Wishing you all things green,



Tuesday, 12 November 2013

The sociable vegan

An arm injury (it involved a stool and momentarily forgetting where I was) curtailed my ability to get around at the end of October so I was happy to make up for it this week by attending two vegan events.

Vegan Pot Luck is something I've planned to attend for sometime. Alas as it's on a Wednesday evening it clashes with my Burlesque class. My injury is requiring me to take a little break, which has opened a window of opportunity.
Broccoli tarts

Deciding what food to take was a dilemma but in the end I made these Broccoli tarts. What an event it was! The selection of food was great, and varied. In fact there was some serious impressive food including a zombie graveyard. It was a real pleasure to experience so much home cooked vegan food. It was also good for chatting to people I hadn't met before.

I meant to take loads of photos of the food but only remembered as plates started to be filled - too late you've gotta get in quick in a room full of vegans feeding! And new dishes kept appearing as latecomers added their contribution to the tables.

Plate of food

Saturday was the Brecknock Road vegan festival organised once again by that ever enthusiastic organiser of excellent events, Fat Gay Vegan. Various shops in Brecknock Road were taking part, Will's Vegan shoes were being launched at The Third Estate, and I'd volunteered to staff the Vegan Society stand for a couple of hours.

Despite the rain it was an excellent occasion. I kicked off with a hot dog from The Mighty Fork. The beer sauce kept me warm.

Hot dog

Then I got down the business of chatting to people, giving out Vegan Society material, and handing out goody bags. I was also pleased to find out that although the Vegan Society logo is being changed, the vegan symbol that appears on approved products isn't. That'll make my choice of tattoo easier then (see Forty for 40 - no.26).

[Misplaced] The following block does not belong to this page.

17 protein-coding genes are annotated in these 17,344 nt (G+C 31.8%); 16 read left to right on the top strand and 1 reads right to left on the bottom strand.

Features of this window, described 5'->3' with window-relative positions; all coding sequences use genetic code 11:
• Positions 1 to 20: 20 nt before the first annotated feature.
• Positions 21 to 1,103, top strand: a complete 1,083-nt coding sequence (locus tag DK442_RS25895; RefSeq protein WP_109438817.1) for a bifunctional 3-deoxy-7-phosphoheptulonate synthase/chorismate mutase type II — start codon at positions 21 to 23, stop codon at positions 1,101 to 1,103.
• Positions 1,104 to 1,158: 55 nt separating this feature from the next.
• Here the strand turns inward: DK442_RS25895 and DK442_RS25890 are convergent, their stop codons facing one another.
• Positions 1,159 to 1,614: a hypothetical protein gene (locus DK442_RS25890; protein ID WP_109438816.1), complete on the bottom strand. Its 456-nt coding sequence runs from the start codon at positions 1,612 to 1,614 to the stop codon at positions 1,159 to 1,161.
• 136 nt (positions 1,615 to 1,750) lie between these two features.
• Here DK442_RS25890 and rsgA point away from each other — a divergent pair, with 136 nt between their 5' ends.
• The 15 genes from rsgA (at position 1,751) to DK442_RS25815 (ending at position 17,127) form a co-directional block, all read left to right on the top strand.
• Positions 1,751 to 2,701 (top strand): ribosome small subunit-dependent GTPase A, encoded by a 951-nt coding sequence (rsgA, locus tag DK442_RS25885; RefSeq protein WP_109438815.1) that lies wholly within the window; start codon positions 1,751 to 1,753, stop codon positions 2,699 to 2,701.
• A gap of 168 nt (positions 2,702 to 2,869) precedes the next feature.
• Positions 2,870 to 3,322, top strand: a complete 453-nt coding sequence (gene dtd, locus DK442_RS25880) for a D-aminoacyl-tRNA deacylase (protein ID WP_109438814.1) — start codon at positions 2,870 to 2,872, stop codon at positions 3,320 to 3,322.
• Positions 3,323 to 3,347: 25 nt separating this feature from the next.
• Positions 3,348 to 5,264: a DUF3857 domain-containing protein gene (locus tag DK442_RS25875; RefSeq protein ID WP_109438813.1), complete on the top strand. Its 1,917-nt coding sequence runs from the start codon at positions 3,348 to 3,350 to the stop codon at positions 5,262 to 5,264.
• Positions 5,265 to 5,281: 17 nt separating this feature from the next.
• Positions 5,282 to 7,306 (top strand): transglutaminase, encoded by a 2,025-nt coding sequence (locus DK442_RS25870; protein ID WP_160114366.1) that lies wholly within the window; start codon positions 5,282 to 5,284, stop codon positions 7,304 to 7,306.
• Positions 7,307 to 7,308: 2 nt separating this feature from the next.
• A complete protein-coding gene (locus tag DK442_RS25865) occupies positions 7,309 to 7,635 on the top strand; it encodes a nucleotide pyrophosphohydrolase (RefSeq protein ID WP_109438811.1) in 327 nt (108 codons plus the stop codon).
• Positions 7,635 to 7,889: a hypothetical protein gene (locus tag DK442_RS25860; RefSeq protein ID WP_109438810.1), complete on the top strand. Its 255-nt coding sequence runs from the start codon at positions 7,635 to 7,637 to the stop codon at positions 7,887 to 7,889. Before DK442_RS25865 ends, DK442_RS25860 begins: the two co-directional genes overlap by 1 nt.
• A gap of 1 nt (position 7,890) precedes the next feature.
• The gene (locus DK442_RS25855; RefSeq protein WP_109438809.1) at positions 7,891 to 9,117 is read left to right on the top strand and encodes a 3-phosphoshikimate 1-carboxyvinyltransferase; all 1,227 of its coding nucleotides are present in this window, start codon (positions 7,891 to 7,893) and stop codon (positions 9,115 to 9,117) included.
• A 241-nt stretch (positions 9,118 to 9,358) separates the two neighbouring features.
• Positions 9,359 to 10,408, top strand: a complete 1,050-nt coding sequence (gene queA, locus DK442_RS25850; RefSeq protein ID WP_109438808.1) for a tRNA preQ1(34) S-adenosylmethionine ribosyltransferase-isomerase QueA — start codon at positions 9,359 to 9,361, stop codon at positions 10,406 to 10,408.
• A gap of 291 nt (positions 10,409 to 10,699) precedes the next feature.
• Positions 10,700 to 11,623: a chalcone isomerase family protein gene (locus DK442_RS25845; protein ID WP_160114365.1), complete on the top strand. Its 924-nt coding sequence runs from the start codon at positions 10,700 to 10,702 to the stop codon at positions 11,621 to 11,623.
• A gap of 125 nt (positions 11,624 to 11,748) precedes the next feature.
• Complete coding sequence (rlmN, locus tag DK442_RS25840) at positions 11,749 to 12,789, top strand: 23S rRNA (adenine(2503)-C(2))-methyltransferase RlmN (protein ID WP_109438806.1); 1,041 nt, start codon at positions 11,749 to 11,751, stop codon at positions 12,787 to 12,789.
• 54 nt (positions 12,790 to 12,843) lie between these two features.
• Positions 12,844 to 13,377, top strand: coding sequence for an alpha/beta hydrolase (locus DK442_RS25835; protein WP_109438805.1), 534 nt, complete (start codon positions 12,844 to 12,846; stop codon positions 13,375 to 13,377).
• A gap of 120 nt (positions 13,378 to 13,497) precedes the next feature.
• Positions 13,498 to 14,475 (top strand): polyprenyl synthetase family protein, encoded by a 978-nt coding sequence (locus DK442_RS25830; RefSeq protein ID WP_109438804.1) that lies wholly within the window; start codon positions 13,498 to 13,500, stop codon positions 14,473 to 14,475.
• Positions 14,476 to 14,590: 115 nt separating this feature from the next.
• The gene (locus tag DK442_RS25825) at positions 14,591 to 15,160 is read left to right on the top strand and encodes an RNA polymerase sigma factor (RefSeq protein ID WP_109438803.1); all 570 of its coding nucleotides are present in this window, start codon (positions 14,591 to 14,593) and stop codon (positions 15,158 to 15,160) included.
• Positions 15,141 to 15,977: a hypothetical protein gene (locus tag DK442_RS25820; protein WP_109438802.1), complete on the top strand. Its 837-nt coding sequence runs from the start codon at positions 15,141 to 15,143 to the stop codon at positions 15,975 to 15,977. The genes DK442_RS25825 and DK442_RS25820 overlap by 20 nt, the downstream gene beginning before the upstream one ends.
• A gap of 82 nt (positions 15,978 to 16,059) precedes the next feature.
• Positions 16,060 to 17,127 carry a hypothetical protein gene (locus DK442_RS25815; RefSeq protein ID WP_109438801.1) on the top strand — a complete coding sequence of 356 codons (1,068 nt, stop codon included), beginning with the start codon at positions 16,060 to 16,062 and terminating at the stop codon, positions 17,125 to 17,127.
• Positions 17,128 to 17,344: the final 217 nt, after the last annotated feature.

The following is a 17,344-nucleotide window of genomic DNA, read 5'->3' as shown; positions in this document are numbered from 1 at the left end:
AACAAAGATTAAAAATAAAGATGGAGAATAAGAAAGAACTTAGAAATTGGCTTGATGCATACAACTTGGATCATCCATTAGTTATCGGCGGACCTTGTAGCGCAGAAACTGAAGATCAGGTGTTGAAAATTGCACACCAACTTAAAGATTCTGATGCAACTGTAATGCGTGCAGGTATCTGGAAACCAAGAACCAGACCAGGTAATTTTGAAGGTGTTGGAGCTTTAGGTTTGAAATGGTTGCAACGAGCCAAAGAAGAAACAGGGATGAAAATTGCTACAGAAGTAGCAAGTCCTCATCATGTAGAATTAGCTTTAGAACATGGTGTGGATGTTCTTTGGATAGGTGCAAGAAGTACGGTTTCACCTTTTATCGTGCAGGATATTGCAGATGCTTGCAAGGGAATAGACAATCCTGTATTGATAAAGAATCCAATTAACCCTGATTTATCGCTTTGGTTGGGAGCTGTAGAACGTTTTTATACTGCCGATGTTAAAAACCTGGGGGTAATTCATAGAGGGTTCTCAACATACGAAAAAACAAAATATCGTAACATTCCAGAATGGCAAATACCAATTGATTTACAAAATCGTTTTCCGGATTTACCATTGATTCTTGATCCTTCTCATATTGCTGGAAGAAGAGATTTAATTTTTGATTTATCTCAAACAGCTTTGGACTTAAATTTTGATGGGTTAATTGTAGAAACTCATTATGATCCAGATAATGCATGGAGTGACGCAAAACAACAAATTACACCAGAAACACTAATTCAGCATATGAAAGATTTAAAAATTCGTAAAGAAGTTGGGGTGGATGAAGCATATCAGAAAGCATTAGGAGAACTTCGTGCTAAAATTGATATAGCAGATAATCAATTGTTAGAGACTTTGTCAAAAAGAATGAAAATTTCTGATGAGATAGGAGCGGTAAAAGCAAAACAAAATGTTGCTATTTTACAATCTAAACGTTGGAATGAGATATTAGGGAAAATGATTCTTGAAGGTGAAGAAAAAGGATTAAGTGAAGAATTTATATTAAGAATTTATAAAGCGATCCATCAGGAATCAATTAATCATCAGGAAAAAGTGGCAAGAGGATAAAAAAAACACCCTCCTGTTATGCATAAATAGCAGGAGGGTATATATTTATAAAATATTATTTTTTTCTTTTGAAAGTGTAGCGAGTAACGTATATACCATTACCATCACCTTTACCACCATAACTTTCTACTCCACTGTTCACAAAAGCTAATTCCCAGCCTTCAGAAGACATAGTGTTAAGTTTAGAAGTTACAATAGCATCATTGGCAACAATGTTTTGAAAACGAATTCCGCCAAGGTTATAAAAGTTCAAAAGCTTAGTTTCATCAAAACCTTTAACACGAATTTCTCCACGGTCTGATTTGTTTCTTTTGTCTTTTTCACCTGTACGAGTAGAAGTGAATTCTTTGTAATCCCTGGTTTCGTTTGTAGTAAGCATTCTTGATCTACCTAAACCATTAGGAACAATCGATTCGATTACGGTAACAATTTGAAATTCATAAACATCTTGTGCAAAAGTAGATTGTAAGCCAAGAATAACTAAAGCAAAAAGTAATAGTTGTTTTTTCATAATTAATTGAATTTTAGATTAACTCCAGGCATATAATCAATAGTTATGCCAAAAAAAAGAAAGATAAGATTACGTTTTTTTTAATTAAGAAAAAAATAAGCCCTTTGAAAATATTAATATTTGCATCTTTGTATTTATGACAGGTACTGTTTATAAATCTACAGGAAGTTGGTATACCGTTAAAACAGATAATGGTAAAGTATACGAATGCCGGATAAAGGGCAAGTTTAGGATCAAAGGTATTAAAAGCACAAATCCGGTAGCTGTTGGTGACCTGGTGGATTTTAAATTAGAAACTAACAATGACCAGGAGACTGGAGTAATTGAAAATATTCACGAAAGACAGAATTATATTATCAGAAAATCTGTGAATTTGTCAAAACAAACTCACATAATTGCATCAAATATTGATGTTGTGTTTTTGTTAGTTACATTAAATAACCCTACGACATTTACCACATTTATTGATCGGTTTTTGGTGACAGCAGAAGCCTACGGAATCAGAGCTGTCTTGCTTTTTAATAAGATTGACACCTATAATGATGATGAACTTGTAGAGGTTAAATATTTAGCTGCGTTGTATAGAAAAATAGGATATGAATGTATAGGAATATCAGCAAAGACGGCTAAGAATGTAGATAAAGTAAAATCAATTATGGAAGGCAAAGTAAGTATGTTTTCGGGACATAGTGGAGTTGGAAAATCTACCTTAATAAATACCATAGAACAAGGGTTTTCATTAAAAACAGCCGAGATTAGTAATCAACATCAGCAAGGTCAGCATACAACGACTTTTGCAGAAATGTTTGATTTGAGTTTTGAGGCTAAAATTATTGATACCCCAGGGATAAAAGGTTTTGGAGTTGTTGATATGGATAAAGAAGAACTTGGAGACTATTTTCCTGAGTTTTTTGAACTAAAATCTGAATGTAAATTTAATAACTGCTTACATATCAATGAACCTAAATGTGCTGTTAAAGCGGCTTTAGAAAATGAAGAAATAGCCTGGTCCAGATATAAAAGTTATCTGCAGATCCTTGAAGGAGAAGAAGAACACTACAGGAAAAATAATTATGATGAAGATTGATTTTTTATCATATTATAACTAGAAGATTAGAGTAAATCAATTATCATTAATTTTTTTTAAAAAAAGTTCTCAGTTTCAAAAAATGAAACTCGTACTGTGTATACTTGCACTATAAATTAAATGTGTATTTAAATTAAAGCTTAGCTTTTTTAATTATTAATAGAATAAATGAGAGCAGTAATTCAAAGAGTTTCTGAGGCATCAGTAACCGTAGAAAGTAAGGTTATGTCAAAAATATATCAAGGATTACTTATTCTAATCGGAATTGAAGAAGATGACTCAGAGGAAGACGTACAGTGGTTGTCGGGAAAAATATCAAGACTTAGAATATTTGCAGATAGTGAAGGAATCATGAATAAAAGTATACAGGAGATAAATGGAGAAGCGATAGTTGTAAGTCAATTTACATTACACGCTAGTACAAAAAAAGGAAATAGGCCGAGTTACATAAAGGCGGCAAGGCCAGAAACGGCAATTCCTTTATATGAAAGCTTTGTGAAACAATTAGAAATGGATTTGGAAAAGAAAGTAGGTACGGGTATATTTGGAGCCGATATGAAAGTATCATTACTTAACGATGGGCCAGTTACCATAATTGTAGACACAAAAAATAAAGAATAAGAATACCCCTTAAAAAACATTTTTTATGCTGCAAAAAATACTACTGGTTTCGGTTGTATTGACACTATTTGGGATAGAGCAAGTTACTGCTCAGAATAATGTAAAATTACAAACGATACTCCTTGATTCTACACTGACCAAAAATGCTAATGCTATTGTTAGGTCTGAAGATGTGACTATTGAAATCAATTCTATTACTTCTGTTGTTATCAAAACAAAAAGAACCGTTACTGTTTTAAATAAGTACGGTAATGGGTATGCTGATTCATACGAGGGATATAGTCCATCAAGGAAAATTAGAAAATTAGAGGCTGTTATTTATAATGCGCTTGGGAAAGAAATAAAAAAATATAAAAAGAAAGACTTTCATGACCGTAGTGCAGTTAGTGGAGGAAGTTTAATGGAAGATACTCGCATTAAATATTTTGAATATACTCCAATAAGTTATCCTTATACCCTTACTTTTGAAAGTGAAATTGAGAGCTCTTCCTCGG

I was delighted to met a brewer of vegan beer who is based in Essex.

Bottles of vegan beer
Andy, the head brewer, at Pitfield's was happy to tell us all about his beer. The Christmas brew involving cherries and dark chocolate sounds amazing, and with changes to CAMRA regulations his wares/brews are likely to be making an appearance at beer festivals.

I was reluctant to leave the stand after my stint (I do like to meet people and talk) but it was nice to go inside and defrost my feet while admiring the stock at The Third Estate, and the new shoe range.

Will's vegan shoes
Quite frankly The Third Estate is the best place to go in London for vegan shoes, and this addition just makes it even better.

I returned to Essex to rest my arm with a slice of chocolate cake and a feeling of optimism. When can I spend another day talking vegan, admiring shoes and buying cake?

Wishing you all things green,

Saturday, 9 November 2013

What's in my lunch box? 200 years later

Food and book

So 200 years after it was written I've finally gotten around to reading Pride and prejudice. My ignorance of it (beyond the opening line) was a growing embarrassing. I read and loved the graphic novel Pride and Prejudice and zombies, but there was a nagging fear that I might have enjoyed it even more if I was familiar with the original. Having applied myself to it (and ticked off a goal for this year), I'm delighted to say that I can see why it has endured. The plot is amusing, the use of language lively, and the characters are wonderful. I find myself very partial to Mr Bennet.

Also in my lunch box:

  • A delicious Cox apple grown in Essex
  • A version of Emira's speedy kale and tofu delight from La dolce vegan served with brown rice. I threw in some chilli flakes and a spoonful of peanut butter, and skipped the pine nuts.
Emira's speedy kale and tofu delight